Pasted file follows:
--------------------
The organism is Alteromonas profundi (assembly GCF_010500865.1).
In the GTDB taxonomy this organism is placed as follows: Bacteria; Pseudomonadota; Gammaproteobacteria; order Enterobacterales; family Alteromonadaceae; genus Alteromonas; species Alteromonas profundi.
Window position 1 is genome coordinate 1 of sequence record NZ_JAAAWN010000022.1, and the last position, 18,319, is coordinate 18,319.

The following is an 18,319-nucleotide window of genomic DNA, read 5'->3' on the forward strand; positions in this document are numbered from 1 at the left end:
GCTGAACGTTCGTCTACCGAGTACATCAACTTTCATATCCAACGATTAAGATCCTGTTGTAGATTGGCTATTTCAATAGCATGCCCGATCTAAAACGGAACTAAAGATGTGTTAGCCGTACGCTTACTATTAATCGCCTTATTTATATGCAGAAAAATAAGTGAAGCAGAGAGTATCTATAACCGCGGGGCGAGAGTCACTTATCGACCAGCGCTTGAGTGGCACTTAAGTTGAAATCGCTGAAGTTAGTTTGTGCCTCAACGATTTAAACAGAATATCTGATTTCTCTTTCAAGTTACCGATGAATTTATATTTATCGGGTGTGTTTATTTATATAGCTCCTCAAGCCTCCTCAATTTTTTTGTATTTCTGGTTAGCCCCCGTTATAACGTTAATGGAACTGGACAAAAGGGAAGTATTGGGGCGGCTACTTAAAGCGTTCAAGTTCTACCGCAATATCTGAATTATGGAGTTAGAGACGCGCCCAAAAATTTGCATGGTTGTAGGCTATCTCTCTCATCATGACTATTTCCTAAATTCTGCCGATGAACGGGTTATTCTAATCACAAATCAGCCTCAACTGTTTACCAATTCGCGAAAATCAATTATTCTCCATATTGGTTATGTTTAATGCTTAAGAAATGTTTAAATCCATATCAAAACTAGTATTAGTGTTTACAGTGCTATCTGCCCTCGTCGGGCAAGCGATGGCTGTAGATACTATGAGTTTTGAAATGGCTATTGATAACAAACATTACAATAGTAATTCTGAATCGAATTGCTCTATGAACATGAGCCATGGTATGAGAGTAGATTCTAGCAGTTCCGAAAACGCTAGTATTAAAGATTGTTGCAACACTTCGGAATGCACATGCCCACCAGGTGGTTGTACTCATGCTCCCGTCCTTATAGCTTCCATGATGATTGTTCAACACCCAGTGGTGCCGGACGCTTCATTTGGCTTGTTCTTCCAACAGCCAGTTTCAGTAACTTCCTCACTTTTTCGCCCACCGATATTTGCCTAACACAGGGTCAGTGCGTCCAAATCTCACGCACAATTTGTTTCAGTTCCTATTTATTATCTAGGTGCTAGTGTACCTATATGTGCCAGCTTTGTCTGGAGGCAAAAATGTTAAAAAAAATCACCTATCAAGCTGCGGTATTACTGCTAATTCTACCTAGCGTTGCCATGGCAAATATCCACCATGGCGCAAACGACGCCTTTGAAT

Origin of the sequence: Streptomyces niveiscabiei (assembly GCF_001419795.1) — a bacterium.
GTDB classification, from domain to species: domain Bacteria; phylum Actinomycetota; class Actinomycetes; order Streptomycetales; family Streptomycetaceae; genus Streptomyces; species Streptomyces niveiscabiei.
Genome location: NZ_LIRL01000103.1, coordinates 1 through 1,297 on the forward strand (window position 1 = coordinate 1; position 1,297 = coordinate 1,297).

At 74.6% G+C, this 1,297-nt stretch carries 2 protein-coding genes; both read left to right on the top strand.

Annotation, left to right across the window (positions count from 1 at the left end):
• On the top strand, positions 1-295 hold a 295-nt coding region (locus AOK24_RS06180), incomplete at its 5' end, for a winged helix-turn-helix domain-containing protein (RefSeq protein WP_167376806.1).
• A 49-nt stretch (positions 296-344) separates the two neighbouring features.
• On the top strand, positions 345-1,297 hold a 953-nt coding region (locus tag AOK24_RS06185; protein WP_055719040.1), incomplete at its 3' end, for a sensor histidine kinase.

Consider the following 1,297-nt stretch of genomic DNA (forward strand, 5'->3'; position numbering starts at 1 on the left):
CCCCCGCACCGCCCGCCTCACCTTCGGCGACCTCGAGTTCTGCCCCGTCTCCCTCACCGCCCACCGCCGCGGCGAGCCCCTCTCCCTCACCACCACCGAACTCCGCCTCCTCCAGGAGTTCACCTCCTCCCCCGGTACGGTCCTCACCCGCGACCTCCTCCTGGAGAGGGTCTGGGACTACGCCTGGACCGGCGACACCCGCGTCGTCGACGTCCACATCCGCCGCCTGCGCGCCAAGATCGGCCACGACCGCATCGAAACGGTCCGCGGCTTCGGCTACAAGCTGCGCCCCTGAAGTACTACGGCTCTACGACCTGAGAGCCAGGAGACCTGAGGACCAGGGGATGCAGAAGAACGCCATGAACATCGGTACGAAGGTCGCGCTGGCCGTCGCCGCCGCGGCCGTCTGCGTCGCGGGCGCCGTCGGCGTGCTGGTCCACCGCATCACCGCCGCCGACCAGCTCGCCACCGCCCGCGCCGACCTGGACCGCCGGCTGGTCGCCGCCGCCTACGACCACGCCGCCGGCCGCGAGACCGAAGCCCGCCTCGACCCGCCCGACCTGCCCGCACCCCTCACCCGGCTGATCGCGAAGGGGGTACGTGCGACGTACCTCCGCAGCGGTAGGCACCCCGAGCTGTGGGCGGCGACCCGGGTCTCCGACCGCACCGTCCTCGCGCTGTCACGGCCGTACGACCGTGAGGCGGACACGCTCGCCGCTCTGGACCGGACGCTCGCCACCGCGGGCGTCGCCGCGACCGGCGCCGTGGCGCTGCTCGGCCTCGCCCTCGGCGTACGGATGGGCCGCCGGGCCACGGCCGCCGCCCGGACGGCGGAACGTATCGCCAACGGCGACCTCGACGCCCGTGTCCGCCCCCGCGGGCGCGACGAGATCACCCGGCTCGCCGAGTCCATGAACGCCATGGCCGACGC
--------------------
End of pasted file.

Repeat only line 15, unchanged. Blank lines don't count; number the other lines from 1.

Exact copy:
CCCCCGCACCGCCCGCCTCACCTTCGGCGACCTCGAGTTCTGCCCCGTCTCCCTCACCGCCCACCGCCGCGGCGAGCCCCTCTCCCTCACCACCACCGAACTCCGCCTCCTCCAGGAGTTCACCTCCTCCCCCGGTACGGTCCTCACCCGCGACCTCCTCCTGGAGAGGGTCTGGGACTACGCCTGGACCGGCGACACCCGCGTCGTCGACGTCCACATCCGCCGCCTGCGCGCCAAGATCGGCCACGACCGCATCGAAACGGTCCGCGGCTTCGGCTACAAGCTGCGCCCCTGAAGTACTACGGCTCTACGACCTGAGAGCCAGGAGACCTGAGGACCAGGGGATGCAGAAGAACGCCATGAACATCGGTACGAAGGTCGCGCTGGCCGTCGCCGCCGCGGCCGTCTGCGTCGCGGGCGCCGTCGGCGTGCTGGTCCACCGCATCACCGCCGCCGACCAGCTCGCCACCGCCCGCGCCGACCTGGACCGCCGGCTGGTCGCCGCCGCCTACGACCACGCCGCCGGCCGCGAGACCGAAGCCCGCCTCGACCCGCCCGACCTGCCCGCACCCCTCACCCGGCTGATCGCGAAGGGGGTACGTGCGACGTACCTCCGCAGCGGTAGGCACCCCGAGCTGTGGGCGGCGACCCGGGTCTCCGACCGCACCGTCCTCGCGCTGTCACGGCCGTACGACCGTGAGGCGGACACGCTCGCCGCTCTGGACCGGACGCTCGCCACCGCGGGCGTCGCCGCGACCGGCGCCGTGGCGCTGCTCGGCCTCGCCCTCGGCGTACGGATGGGCCGCCGGGCCACGGCCGCCGCCCGGACGGCGGAACGTATCGCCAACGGCGACCTCGACGCCCGTGTCCGCCCCCGCGGGCGCGACGAGATCACCCGGCTCGCCGAGTCCATGAACGCCATGGCCGACGC